Chicago-Sep 17 – A new federally approved drug, designed to prevent rejection in kidney transplants, could open the door for an effective treatment of Type I diabetes, researchers at the University of Minnesota said.
Rapamune, an immunosuppressant manufactured by American Home Products’ Wyeth-Ayerst Laboratories, received FDA approval Wednesday. The drug is also known by its generic name sirolimus, or more commonly as rapamycin because it inhibits a key regulatory kinase involved in cell cycle progression called the target of rapamycin.
Although it is designed to work in conjunction with existing transplant drugs, like cyclosporin and prednesone, to help prevent acute organ rejection, it gives scientists the flexibility to build anti-rejection protocols that could work for cellular transplants as well.
That could be crucial for researchers at the University of Minnesota’s Diabetes Institute who have been looking for an effective way of injecting insulin-producing islet cells into diabetics. Up until now, doctors have been limited to fending off the body’s immune response using steroids or other diabetogenic drugs, which can actually cause diabetes.
Already the Institute has had some limited success with rapamycin. Four test subjects who recently received islet transplants using a rapamycin protocol have remained 100 percent insulin independent, the longest for 6 months. “This is very encouraging,” said the Institute’s associate director and head of the islet transplantation program, Bernhard Hering -one of the pioneers in the field.
Encouraging enough that the center plans to launch a larger, more comprehensive study in coming weeks.
The secret behind the protocol, lies in the fact that rapamycin can be combined with other drugs in a “synergistic regimen” that allows doctors to reduce the use of the other anti-rejection agents by up to 50 percent, Hering said. The drug has also allowed doctors to build a protocol without steroids.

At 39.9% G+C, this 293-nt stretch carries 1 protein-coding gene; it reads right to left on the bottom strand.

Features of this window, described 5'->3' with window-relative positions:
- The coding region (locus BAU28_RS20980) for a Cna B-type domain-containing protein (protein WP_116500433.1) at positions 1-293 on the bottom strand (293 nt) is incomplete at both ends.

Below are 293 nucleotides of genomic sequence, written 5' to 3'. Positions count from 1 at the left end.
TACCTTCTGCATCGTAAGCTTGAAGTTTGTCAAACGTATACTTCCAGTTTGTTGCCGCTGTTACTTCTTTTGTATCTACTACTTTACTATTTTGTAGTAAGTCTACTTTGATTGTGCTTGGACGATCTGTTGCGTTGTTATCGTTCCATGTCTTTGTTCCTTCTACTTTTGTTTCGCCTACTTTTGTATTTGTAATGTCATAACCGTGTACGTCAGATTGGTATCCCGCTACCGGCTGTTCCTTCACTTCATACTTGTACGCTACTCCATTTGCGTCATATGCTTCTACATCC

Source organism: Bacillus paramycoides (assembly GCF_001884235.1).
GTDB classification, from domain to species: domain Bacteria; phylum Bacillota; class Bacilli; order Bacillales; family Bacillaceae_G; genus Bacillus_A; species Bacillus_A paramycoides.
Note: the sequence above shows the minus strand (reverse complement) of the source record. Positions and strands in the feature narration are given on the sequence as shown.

“(Now we) can do transplants with the benefit of an effective protocol that prevents rejection in the absence of steroids,” he said. “The result is immediate and sustained reversal of Type I diabetes for islet transplantation.”
Islet transplantation has long been the Holy Grail of diabetes research. Currently, doctors must transplant the entire pancreas in order to get the benefit of the thimble’s worth of islets that actually produce insulin.
Although pancreas transplants have success rates in excess of 83 percent, it is an invasive procedure that will fall short of being a widespread cure due to the lack of organs.
Scientists hope that once an effective islet transplant protocol is in place, islet cells can either be taken from animal subjects or grown in the lab.
There are over 16 million diabetics in the U.S. and about 10 percent of them suffer Type I diabetes, meaning they require daily insulin injections to keep their blood sugar levels regulated. It is Type I diabetics who would most benefit from the procedure.
Although the Diabetes Institute is hopeful the rapamycin protocol will work, they don’t have all their eggs in one basket. Studies are also set to begin to judge the effectiveness of a new class of anti-rejection drugs called co-stimulatory blocking agents.
So, after decades of struggling to transplant islets with few immunosuppressant options, doctors suddenly have two alternatives that look very viable.
“It’s like in the 1950s when both Salk and Sabine discovered polio vaccines,” Hering says. “They both worked.”